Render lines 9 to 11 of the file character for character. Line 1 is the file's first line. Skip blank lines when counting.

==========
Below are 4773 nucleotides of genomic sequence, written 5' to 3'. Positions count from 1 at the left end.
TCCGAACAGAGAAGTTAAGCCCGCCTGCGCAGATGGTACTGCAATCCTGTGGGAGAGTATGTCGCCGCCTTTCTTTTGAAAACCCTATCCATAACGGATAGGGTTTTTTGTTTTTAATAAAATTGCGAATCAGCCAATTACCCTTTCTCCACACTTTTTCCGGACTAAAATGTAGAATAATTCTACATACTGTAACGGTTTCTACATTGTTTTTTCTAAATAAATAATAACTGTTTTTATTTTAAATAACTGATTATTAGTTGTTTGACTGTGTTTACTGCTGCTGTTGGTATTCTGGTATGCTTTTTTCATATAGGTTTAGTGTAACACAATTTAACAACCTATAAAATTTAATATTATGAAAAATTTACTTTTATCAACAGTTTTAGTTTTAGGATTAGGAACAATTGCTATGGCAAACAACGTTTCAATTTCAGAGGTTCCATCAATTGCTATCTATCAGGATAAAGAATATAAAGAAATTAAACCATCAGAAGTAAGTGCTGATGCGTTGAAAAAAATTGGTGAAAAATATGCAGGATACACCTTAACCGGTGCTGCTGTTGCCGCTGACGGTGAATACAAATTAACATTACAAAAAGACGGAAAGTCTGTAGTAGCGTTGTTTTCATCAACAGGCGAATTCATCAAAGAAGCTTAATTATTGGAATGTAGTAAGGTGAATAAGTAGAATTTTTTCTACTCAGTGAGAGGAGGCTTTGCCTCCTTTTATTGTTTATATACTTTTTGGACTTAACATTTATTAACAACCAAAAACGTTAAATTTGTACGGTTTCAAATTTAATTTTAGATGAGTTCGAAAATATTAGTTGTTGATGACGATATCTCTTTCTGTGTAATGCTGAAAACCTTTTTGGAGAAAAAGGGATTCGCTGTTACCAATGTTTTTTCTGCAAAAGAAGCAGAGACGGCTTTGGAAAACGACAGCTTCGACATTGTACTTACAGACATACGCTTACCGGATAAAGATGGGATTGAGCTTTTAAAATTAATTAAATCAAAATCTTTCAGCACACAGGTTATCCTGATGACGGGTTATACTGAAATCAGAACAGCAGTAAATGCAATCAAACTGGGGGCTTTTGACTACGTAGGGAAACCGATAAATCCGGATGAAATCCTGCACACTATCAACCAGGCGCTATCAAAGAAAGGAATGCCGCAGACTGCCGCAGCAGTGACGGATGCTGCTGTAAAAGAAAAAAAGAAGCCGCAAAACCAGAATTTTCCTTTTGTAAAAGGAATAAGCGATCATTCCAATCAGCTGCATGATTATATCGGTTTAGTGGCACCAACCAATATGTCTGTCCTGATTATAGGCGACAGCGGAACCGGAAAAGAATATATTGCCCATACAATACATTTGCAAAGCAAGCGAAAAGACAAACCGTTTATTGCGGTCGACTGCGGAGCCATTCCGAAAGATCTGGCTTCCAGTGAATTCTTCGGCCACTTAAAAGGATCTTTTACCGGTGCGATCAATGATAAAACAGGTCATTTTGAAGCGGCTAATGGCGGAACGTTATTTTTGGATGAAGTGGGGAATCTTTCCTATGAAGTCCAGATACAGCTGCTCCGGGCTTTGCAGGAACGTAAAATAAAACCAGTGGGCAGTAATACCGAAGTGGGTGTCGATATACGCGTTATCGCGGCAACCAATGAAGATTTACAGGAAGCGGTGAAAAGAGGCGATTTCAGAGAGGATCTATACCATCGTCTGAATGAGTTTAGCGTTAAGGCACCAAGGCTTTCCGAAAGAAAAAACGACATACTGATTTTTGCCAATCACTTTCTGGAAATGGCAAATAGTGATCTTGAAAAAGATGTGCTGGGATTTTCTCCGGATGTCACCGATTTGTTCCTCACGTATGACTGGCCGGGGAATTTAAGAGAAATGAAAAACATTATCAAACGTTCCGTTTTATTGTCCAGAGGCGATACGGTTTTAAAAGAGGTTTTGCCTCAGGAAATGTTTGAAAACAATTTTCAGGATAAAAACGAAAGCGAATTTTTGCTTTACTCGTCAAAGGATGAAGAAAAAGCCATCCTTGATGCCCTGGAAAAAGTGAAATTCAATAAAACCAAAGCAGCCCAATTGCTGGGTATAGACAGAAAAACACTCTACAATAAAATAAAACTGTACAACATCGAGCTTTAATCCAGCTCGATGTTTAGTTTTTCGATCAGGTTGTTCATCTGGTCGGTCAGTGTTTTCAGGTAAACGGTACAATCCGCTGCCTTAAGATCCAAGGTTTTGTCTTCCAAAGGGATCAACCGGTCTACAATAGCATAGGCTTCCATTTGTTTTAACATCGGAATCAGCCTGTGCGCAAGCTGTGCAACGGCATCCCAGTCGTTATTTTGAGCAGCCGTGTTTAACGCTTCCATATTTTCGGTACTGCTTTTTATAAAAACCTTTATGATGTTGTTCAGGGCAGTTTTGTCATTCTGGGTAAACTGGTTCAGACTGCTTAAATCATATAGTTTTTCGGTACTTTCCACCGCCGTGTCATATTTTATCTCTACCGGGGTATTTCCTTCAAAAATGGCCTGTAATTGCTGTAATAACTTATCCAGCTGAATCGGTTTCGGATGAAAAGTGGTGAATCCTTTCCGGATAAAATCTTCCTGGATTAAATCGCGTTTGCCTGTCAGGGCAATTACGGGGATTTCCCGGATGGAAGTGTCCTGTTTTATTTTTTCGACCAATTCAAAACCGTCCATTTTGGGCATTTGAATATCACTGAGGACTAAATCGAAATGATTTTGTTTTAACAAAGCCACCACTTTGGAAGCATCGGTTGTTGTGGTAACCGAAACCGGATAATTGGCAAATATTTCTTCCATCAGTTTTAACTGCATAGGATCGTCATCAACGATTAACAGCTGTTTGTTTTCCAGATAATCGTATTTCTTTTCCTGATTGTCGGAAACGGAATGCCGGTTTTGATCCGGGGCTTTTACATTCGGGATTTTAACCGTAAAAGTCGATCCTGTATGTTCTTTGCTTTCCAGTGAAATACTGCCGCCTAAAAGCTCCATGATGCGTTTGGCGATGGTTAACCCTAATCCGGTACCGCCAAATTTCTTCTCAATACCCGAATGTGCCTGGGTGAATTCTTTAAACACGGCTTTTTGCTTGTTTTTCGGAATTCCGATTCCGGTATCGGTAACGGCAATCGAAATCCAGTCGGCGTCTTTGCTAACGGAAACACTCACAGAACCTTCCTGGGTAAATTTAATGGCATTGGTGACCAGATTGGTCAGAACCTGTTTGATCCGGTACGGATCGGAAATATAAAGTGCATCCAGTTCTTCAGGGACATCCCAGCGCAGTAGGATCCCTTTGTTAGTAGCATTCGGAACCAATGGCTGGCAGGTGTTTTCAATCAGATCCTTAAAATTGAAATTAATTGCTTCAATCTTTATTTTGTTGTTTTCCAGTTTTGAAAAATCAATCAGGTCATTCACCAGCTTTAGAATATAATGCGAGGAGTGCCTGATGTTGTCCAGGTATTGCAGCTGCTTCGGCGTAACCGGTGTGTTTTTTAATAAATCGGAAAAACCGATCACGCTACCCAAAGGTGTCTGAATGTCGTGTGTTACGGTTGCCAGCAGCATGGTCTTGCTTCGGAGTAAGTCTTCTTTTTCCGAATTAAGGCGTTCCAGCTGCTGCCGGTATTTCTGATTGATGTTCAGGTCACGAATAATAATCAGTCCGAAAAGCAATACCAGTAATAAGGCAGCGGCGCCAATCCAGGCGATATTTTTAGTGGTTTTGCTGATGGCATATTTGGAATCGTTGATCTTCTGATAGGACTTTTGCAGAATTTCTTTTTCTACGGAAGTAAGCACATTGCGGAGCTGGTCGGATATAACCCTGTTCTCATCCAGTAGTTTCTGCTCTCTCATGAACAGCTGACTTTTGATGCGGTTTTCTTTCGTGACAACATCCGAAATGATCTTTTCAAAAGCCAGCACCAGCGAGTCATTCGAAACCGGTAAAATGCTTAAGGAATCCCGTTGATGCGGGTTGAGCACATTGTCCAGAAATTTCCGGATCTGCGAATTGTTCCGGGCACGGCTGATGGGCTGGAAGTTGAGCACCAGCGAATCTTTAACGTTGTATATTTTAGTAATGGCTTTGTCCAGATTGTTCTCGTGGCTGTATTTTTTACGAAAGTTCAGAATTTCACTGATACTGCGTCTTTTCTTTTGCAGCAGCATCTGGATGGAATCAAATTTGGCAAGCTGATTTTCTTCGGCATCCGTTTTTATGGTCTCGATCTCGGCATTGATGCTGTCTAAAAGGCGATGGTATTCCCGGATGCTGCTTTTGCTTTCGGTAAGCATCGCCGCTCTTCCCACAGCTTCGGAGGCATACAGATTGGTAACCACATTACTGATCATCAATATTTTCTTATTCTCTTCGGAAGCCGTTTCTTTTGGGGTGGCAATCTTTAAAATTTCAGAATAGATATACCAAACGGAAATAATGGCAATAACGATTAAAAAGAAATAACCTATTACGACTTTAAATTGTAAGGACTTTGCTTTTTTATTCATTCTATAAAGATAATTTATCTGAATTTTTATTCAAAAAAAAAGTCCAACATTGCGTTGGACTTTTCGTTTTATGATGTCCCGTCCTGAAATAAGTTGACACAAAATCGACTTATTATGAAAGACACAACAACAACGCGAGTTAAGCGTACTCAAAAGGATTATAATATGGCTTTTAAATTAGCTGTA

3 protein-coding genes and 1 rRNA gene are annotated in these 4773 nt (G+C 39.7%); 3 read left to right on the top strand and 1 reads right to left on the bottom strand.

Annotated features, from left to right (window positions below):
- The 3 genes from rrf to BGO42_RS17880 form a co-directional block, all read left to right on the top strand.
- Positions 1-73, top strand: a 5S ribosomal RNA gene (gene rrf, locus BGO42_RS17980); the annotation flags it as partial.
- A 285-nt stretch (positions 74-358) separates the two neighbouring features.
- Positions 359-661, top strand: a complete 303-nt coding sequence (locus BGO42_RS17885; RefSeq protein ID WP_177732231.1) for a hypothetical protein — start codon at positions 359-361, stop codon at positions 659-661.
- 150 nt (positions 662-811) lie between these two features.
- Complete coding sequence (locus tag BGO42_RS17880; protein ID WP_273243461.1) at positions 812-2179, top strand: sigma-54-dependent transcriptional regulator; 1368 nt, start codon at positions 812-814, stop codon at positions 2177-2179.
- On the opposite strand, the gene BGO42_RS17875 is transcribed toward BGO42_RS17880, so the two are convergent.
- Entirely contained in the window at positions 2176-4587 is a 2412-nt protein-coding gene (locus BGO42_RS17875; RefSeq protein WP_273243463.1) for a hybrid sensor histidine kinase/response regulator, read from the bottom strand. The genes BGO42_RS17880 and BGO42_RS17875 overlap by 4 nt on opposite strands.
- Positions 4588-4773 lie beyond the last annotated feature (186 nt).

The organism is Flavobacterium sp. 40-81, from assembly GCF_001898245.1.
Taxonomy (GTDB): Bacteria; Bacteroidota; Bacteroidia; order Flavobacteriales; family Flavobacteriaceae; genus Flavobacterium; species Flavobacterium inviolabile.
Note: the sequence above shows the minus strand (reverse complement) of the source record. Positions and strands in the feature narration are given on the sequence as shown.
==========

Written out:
- 150 nt (positions 662-811) lie between these two features.
- Complete coding sequence (locus tag BGO42_RS17880; protein ID WP_273243461.1) at positions 812-2179, top strand: sigma-54-dependent transcriptional regulator; 1368 nt, start codon at positions 812-814, stop codon at positions 2177-2179.
- On the opposite strand, the gene BGO42_RS17875 is transcribed toward BGO42_RS17880, so the two are convergent.